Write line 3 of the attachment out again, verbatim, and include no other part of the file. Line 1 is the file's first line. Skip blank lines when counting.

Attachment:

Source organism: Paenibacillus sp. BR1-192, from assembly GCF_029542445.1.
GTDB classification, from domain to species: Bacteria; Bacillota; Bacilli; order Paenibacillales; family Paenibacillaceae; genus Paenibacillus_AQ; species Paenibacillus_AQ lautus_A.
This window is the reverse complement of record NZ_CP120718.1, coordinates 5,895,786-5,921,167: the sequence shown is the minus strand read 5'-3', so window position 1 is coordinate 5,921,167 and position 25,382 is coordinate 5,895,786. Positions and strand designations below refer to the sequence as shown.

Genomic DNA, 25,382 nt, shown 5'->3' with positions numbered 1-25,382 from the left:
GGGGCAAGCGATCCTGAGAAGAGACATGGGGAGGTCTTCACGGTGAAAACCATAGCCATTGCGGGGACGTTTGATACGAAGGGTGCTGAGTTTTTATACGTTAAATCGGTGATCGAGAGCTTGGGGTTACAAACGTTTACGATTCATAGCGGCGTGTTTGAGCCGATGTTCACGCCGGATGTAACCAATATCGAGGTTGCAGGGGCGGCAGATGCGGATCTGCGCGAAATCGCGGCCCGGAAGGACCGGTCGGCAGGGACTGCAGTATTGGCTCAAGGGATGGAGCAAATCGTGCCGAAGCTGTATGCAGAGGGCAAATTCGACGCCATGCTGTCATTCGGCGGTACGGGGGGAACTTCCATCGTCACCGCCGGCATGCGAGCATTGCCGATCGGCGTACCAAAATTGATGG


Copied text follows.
This window is the reverse complement of record NZ_CP120718.1, coordinates 5,895,786-5,921,167: the sequence shown is the minus strand read 5'-3', so window position 1 is coordinate 5,921,167 and position 25,382 is coordinate 5,895,786. Positions and strand designations below refer to the sequence as shown.